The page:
School plans announced for OLSD


By Dillon Davis - cdavis@aimmediamidwest.com



There are 15 elementary schools located within the Olentangy Local School District. Pictured is Heritage Elementary at 679 Lewis Center Road in Lewis Center.

There are 15 elementary schools located within the Olentangy Local School District. Pictured is Heritage Elementary at 679 Lewis Center Road in Lewis Center.


Joshua Keeran | The Gazette

LEWIS CENTER — With the 2020-21 academic school year scheduled to begin in just over a month, school districts have been working overtime to finalize plans in the midst of ever-changing circumstances. On Monday, the Olentangy Local School District (OLSD) announced those plans to reopen schools as part of its “Back Together 2020” effort.

A letter from Superintendent Mark Raiff detailing the plans was sent to parents across the district via email, as well as posted to the district’s website.

“There is no ‘one-size-fits-all’ approach to the upcoming school year,” Raiff said in the letter. “Based on available information from Ohio’s governor as of July 2, 2020, school districts in Ohio will create individual learning models formed by guidance and regulations provided by the Center for Disease Control, the American Academy of Pediatrics, the Ohio Department of Health, and the Delaware General Health District.”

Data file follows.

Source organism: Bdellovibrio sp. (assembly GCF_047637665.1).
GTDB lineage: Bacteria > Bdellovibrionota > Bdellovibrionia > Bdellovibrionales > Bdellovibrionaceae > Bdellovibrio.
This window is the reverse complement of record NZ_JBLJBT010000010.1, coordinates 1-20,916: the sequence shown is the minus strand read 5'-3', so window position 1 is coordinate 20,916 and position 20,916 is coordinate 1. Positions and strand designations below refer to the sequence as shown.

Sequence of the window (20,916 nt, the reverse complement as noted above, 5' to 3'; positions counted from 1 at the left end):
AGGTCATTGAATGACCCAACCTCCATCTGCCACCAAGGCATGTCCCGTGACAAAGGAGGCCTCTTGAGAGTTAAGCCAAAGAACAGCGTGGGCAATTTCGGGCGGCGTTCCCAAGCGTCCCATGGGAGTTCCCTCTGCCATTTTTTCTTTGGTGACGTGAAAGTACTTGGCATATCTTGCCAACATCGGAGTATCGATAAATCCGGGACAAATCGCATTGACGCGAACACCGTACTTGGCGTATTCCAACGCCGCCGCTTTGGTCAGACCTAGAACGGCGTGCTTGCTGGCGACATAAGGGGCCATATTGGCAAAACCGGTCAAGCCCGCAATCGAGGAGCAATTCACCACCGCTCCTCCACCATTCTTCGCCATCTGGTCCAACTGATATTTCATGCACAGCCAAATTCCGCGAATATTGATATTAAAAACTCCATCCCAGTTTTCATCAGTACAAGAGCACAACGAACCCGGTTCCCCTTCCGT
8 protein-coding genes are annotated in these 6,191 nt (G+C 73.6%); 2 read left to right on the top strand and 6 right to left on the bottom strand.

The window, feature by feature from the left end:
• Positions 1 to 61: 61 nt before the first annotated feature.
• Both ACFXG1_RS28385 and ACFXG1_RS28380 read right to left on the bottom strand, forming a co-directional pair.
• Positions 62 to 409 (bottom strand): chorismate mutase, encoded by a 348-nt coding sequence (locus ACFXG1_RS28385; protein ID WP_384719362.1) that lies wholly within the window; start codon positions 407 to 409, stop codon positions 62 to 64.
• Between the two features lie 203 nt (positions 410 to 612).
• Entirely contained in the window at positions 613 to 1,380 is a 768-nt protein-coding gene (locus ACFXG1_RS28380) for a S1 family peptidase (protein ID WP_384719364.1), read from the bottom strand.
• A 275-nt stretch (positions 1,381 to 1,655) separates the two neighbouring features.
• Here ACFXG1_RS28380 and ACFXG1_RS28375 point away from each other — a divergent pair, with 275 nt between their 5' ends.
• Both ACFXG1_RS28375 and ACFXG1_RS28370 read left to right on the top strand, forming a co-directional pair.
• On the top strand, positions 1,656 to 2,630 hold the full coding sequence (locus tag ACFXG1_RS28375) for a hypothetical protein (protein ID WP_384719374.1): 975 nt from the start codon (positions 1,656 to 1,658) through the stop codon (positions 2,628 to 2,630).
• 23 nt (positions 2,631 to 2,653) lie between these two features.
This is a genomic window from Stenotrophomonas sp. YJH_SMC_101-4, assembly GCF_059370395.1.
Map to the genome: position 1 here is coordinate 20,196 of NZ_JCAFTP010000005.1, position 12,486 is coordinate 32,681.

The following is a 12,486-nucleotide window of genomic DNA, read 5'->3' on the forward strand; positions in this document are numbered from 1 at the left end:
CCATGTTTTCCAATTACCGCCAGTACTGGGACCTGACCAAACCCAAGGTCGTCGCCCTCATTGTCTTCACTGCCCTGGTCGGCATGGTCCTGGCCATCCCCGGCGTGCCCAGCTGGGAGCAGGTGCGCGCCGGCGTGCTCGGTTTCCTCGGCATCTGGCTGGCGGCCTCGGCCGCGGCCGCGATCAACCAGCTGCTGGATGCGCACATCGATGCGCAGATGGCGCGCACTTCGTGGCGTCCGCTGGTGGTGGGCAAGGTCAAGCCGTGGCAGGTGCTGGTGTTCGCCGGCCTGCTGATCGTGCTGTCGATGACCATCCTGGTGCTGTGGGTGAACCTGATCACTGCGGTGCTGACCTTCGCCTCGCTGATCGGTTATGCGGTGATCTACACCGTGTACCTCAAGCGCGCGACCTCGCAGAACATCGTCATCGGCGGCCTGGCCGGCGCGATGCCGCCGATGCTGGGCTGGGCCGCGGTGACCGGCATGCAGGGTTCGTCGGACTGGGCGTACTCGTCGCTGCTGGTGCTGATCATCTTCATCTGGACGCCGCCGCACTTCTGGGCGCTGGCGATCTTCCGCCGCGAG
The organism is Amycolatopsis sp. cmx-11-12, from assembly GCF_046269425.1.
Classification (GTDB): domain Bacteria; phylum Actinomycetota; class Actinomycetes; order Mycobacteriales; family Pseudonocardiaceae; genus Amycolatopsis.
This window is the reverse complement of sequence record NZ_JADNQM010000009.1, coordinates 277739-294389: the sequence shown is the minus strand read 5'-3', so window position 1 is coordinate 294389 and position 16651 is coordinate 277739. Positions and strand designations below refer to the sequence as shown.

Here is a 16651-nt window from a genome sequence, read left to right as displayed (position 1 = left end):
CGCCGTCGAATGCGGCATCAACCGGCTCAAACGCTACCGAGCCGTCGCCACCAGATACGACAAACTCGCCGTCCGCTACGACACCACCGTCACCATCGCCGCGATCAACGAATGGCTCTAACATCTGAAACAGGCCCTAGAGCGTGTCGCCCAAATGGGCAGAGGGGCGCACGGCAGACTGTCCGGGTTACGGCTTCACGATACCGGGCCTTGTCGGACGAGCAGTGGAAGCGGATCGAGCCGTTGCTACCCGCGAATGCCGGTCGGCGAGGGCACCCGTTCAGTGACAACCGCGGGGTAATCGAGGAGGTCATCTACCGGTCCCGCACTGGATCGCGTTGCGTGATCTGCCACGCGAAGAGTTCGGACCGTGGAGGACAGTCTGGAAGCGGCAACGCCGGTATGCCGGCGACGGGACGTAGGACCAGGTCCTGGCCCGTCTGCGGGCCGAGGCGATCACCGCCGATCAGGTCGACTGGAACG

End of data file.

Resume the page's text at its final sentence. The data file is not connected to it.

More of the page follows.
Originally scheduled to begin on Thursday, Aug. 20, the letter states the district is “pursuing” pushing the start of classes back to Monday, Aug. 31. “This allows for the guaranteed arrival of safety equipment and for teachers and staff to acclimate to social distancing procedures between Aug. 20 and Aug, 31 as they prepare to welcome your children back to our facilities,” Raiff said.

When classes are resumed, OLSD has prepared four models based on the county’s risk level at that time. If Delaware County is considered a level one or level two public emergency, as it currently sits, students will be in classrooms for all five school days each week. Three-foot social distancing measures will be implemented in all classrooms when possible, and all students and staff will be required to wear masks unless a medical provider recommends otherwise. Students are encouraged to wear their own masks, but schools will provide them if needed.

Raiff said of the mask mandate, “I know and appreciate that people have very strong feelings about the masks. But based on guidance from the health district, it is essential that if we’re going to have people in school, we have to wear masks. And if this is the thing that gets back into school together, it’s simply what we have to do.”

Hand-sanitizing stations will be installed in all classrooms, as well as in common areas around the buildings. To ensure cafeteria safety, lunchroom space may be extended to other areas of the buildings to ensure proper social distancing requirements can be met.

As part of the plan, the volunteer training program will be suspended, and only essential visitors will be permitted into the buildings.